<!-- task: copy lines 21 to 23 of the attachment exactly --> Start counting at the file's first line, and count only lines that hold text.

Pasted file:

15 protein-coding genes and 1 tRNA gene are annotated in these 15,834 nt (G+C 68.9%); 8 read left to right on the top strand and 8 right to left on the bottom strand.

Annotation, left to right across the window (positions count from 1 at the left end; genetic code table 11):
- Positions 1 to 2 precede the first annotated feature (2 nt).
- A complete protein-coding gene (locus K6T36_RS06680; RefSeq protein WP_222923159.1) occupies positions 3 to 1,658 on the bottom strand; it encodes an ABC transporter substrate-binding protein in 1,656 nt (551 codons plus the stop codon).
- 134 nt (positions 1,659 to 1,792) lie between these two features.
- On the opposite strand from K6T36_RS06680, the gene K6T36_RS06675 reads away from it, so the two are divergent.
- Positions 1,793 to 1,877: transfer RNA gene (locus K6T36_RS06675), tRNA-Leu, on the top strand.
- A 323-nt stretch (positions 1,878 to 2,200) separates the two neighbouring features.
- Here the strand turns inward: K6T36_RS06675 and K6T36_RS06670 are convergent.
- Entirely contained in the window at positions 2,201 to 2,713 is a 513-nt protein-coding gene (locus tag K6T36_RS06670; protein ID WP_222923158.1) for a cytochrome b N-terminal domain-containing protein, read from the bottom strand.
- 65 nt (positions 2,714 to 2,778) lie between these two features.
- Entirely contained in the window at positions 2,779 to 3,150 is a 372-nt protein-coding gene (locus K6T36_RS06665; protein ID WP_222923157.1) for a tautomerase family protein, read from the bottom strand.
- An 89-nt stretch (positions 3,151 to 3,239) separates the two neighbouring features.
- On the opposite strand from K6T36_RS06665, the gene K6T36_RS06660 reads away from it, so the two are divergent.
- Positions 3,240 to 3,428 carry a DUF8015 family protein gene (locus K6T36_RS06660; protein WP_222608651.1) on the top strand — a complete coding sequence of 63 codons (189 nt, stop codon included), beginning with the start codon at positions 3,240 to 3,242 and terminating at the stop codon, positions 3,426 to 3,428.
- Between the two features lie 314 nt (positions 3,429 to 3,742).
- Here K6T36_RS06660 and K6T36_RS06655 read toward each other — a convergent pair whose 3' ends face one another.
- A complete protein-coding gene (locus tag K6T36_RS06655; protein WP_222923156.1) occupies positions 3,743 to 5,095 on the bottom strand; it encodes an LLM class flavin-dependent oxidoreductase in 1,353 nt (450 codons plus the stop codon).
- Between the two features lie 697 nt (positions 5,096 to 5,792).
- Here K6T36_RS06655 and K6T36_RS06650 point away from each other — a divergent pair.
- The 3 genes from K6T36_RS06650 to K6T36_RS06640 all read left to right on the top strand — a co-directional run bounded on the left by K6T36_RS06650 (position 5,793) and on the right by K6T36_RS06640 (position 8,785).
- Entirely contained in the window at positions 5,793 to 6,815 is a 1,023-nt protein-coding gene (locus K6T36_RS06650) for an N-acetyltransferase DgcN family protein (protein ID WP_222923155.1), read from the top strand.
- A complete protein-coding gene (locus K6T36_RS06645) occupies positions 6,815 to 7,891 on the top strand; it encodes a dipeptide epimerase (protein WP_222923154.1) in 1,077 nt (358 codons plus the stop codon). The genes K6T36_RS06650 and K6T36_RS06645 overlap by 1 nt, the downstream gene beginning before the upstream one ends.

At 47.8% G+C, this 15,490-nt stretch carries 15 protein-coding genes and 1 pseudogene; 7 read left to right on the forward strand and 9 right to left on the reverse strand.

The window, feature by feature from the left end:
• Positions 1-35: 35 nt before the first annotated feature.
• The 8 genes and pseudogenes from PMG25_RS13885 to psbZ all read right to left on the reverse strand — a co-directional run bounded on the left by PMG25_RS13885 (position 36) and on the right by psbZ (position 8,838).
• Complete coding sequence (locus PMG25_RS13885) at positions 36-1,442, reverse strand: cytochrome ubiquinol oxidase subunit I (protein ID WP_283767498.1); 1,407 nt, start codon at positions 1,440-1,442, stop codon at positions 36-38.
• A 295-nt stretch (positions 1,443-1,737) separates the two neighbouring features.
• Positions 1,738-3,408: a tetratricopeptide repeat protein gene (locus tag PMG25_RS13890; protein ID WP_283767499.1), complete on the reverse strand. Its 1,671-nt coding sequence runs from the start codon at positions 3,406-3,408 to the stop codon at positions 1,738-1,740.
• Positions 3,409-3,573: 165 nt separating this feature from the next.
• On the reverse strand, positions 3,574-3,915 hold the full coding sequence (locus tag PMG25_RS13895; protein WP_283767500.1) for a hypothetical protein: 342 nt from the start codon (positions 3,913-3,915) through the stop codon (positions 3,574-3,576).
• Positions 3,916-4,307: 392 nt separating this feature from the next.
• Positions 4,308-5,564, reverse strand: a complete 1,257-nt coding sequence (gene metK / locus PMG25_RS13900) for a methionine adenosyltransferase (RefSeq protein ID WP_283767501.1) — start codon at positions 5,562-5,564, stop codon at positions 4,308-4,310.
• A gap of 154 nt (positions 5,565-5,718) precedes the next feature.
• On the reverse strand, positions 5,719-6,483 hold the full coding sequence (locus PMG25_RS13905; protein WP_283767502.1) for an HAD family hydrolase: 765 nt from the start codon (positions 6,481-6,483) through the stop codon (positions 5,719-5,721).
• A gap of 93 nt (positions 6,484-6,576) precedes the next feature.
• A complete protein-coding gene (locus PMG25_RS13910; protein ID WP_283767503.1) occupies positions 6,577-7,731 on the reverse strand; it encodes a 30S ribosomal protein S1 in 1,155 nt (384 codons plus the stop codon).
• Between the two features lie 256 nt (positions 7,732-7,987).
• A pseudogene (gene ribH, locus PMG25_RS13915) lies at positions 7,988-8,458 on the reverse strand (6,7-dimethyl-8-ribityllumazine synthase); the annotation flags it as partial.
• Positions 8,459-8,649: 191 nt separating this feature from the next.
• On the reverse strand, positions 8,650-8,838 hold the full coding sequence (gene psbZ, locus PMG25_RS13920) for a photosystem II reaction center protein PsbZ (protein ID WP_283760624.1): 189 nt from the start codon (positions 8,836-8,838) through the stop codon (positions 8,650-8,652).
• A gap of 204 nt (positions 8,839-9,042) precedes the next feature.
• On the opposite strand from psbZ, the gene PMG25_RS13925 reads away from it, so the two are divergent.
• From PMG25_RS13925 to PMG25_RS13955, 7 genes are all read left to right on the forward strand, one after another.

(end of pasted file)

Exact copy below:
- The 3 genes from K6T36_RS06650 to K6T36_RS06640 all read left to right on the top strand — a co-directional run bounded on the left by K6T36_RS06650 (position 5,793) and on the right by K6T36_RS06640 (position 8,785).
- Entirely contained in the window at positions 5,793 to 6,815 is a 1,023-nt protein-coding gene (locus K6T36_RS06650) for an N-acetyltransferase DgcN family protein (protein ID WP_222923155.1), read from the top strand.
- A complete protein-coding gene (locus K6T36_RS06645) occupies positions 6,815 to 7,891 on the top strand; it encodes a dipeptide epimerase (protein WP_222923154.1) in 1,077 nt (358 codons plus the stop codon). The genes K6T36_RS06650 and K6T36_RS06645 overlap by 1 nt, the downstream gene beginning before the upstream one ends.